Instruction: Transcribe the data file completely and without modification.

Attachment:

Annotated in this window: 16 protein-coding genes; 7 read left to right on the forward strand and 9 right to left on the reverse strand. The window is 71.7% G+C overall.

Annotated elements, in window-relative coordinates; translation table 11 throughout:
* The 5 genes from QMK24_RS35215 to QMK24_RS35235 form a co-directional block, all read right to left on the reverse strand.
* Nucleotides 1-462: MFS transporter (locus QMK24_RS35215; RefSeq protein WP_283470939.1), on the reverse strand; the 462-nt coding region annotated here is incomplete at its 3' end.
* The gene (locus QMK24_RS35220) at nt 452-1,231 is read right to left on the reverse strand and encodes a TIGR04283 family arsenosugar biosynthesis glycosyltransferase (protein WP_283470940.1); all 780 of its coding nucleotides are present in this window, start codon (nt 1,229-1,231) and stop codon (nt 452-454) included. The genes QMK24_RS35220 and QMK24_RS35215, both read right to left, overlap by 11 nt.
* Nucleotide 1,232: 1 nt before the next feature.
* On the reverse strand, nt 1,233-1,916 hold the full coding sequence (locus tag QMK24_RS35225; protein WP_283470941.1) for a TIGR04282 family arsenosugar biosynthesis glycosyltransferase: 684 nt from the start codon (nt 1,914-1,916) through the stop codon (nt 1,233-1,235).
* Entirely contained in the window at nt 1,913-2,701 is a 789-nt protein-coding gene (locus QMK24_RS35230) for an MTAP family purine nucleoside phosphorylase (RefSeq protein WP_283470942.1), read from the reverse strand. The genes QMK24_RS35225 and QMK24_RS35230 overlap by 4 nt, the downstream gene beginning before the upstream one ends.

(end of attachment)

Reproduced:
Annotated in this window: 16 protein-coding genes; 7 read left to right on the forward strand and 9 right to left on the reverse strand. The window is 71.7% G+C overall.

Annotated elements, in window-relative coordinates; translation table 11 throughout:
* The 5 genes from QMK24_RS35215 to QMK24_RS35235 form a co-directional block, all read right to left on the reverse strand.
* Nucleotides 1-462: MFS transporter (locus QMK24_RS35215; RefSeq protein WP_283470939.1), on the reverse strand; the 462-nt coding region annotated here is incomplete at its 3' end.
* The gene (locus QMK24_RS35220) at nt 452-1,231 is read right to left on the reverse strand and encodes a TIGR04283 family arsenosugar biosynthesis glycosyltransferase (protein WP_283470940.1); all 780 of its coding nucleotides are present in this window, start codon (nt 1,229-1,231) and stop codon (nt 452-454) included. The genes QMK24_RS35220 and QMK24_RS35215, both read right to left, overlap by 11 nt.
* Nucleotide 1,232: 1 nt before the next feature.
* On the reverse strand, nt 1,233-1,916 hold the full coding sequence (locus tag QMK24_RS35225; protein WP_283470941.1) for a TIGR04282 family arsenosugar biosynthesis glycosyltransferase: 684 nt from the start codon (nt 1,914-1,916) through the stop codon (nt 1,233-1,235).
* Entirely contained in the window at nt 1,913-2,701 is a 789-nt protein-coding gene (locus QMK24_RS35230) for an MTAP family purine nucleoside phosphorylase (RefSeq protein WP_283470942.1), read from the reverse strand. The genes QMK24_RS35225 and QMK24_RS35230 overlap by 4 nt, the downstream gene beginning before the upstream one ends.